Common Genomics Tools
Bioinformatics programmers rely on a growing array of tools written by research scientists. These tools were developed for diverse purposes and were written in different languages. The tools run at different levels of efficiency and differ in reliability. Over time the community of bioinformaticians have built up resources to identify the best packages and handle any quirks or deficiencies they may have. Online resources like GitHub, StackOverflow, and Biostars answer questions and offer community support. Further, developers have provided new tools and methods to ease common problems.
A common problem everyone faces is the installation of unfamiliar packages. While there is no perfect system for coordinating the installation these packages, Bioconda comes close. Bioconda is channel or repository of bioinformatics software "recipes" that can be built into conda packages. conda is a package manager that is language and platform independent and is designed to simplify the distribution, installation and management of software packages. conda helps end users easily install packages from other repositories, such as pip, CRAN, CPAN, and Bioconductor. We strongly recommend the use of bioconda, since it is emerging as the modern way to install and work with genomics tools.
One of the first software packages to align sequences was BLAST. BLAST stands for Basic Local Alignment Search Tool. It is used to find biological similarity between a query sequence and database of sequences. BLAST comes in different forms that can test DNA, RNA or protein sequences and was developed to improve alignment speed which is necessary to perform the large-scale scans. BLAST uses a rule-based similarity metric that is an approximation of slower more exact methods so BLAST is not guaranteed to find the best alignment and may miss potential alignments. It works by first finding short sequences or "words" from the query sequence, ignoring low complexity words. Then, BLAST uses the best words as "seeds" to find likely sequences. Only sequences in the database that have exact seed matches are retained and tested. This greatly reduces the search space speeding up the test. For matched sequences, the region around the seed is extended in both directions and scored for similarity with the query sequence. If the overall score increases, it is extended further; if not, the extension stops. BLAST retains the best score for each test sequence and reports those that pass a statistical test. BLAST has been used extensively to identify genes with similar functions across multiple species.
For more information, see the NCBI\'s dedicated page to BLAST.
The BLAST-like Alignment Tool (BLAT) is an alignment tool that works like BLAST but is designed to test against genomes rather than discrete sequences. Like BLAST, BLAT tests for short perfect or near-perfect matches and works well matching sequences with a high degree of similarity. BLAT gets its speed by using an indexed version of the genome or database which it retains in memory. BLAT combines more HSPs into larger alignments compared to BLAST.
Though foundational in the field, BLAST and BLAT were not designed to handle the large-scale alignment of millions of short sequences to a reference genome. The Burrows Wheeler Aligner, or bwa, was developed to do exactly this task. This software relies on the Burrows Wheeler Transform (BWT) that changes strings into sorted array of all suffixes of a string. This is a space saving reversible transform that speeds up alignment so that large scale genomic studies can be completed in a timely manner. The reference genome is transformed once and is then used repeatedly for alignment tasks. The software package BWA includes methods for mapping single and paired-end reads and is commonly used for DNA mapping.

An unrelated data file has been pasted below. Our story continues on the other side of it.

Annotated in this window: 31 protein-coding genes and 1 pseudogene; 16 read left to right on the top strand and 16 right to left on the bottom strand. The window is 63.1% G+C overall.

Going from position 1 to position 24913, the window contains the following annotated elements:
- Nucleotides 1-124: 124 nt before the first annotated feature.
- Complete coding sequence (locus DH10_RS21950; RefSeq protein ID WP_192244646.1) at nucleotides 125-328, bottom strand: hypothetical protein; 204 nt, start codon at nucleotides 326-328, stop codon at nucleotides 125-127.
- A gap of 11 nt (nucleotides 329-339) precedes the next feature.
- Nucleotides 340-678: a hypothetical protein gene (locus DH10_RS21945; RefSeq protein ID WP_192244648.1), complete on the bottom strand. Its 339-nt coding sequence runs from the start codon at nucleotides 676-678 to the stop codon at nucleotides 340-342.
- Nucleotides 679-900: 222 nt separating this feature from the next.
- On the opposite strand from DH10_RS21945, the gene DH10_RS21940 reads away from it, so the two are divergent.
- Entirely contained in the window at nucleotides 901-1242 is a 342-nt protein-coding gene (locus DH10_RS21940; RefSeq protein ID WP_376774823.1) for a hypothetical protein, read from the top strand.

BWA is widely considered to be the standard for mapping DNA sequences to a reference genome---learn more about it at the associated documentation pages.
STAR is an RNA-seq aligner for transcripts that incorporates information about splicing. STAR uses knowledge about the location of exons to index the genome and refine the search for transcript reads. This means that reads that span two exons across a splice site can be accurately mapped. STAR was developed for ENCODE, a public project designed to identify the functional elements in the human genome.
STAR "2-pass mapping" is widely considered to be the standard for mapping RNA sequence to a reference genome ---learn more about it at the associated documentation pages.
Samtools is a set of utilities used to perform common operations on SAM/BAM files. Samtools has functions to view, sort, index, merge and assess the quality of aligned sequences contained in a SAM/BAM. Further, samtools can easily transform between SAM/BAM/CRAM files. Samtools is widely used today and is part of every genomic engineer\'s toolkit: find out more about samtools at the associated documentation pages.
Tabix is a generic tool for indexing tab-delimited text files allowing efficient seek and retrieval. Tabix was written by the author of samtools and can search through bgzipped compressed files. The indexes it produces allow genomic viewers to efficiently view local regions. Tabix indexes sorted tab-delimited data into large intervals called bins. Searches for records begin by looking in bins that overlap the query interval.